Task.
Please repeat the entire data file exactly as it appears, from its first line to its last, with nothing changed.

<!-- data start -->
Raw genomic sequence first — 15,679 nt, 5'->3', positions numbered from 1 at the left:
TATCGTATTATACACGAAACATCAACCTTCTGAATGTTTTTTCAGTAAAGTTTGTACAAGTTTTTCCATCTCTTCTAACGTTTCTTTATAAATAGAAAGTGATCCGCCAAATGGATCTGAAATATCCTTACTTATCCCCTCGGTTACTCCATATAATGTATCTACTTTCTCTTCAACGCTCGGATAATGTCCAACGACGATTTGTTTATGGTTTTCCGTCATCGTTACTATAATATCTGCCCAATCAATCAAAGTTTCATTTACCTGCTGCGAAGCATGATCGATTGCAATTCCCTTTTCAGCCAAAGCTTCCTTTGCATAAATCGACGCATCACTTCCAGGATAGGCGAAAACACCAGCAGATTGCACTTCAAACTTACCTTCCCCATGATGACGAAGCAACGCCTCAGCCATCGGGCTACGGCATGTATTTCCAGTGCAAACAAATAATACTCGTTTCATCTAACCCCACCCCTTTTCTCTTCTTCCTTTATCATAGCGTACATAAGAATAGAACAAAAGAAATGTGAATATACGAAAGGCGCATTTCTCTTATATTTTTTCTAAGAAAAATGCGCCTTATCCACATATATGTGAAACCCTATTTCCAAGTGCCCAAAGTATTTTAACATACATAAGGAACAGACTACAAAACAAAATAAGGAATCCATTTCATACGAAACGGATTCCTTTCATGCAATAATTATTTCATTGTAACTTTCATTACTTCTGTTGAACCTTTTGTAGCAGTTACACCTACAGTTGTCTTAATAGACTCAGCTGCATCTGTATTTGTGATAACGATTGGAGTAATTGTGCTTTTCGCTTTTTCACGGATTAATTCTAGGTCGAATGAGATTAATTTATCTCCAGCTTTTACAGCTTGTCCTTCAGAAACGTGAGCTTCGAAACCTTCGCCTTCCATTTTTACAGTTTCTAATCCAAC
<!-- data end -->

Raw genomic sequence first — 15,679 nt, 5'->3', positions numbered from 1 at the left:
TATCGTATTATACACGAAACATCAACCTTCTGAATGTTTTTTCAGTAAAGTTTGTACAAGTTTTTCCATCTCTTCTAACGTTTCTTTATAAATAGAAAGTGATCCGCCAAATGGATCTGAAATATCCTTACTTATCCCCTCGGTTACTCCATATAATGTATCTACTTTCTCTTCAACGCTCGGATAATGTCCAACGACGATTTGTTTATGGTTTTCCGTCATCGTTACTATAATATCTGCCCAATCAATCAAAGTTTCATTTACCTGCTGCGAAGCATGATCGATTGCAATTCCCTTTTCAGCCAAAGCTTCCTTTGCATAAATCGACGCATCACTTCCAGGATAGGCGAAAACACCAGCAGATTGCACTTCAAACTTACCTTCCCCATGATGACGAAGCAACGCCTCAGCCATCGGGCTACGGCATGTATTTCCAGTGCAAACAAATAATACTCGTTTCATCTAACCCCACCCCTTTTCTCTTCTTCCTTTATCATAGCGTACATAAGAATAGAACAAAAGAAATGTGAATATACGAAAGGCGCATTTCTCTTATATTTTTTCTAAGAAAAATGCGCCTTATCCACATATATGTGAAACCCTATTTCCAAGTGCCCAAAGTATTTTAACATACATAAGGAACAGACTACAAAACAAAATAAGGAATCCATTTCATACGAAACGGATTCCTTTCATGCAATAATTATTTCATTGTAACTTTCATTACTTCTGTTGAACCTTTTGTAGCAGTTACACCTACAGTTGTCTTAATAGACTCAGCTGCATCTGTATTTGTGATAACGATTGGAGTAATTGTGCTTTTCGCTTTTTCACGGATTAATTCTAGGTCGAATGAGATTAATTTATCTCCAGCTTTTACAGCTTGTCCTTCAGAAACGTGAGCTTCGAAACCTTCGCCTTCCATTTTTACAGTTTCTAATCCAAC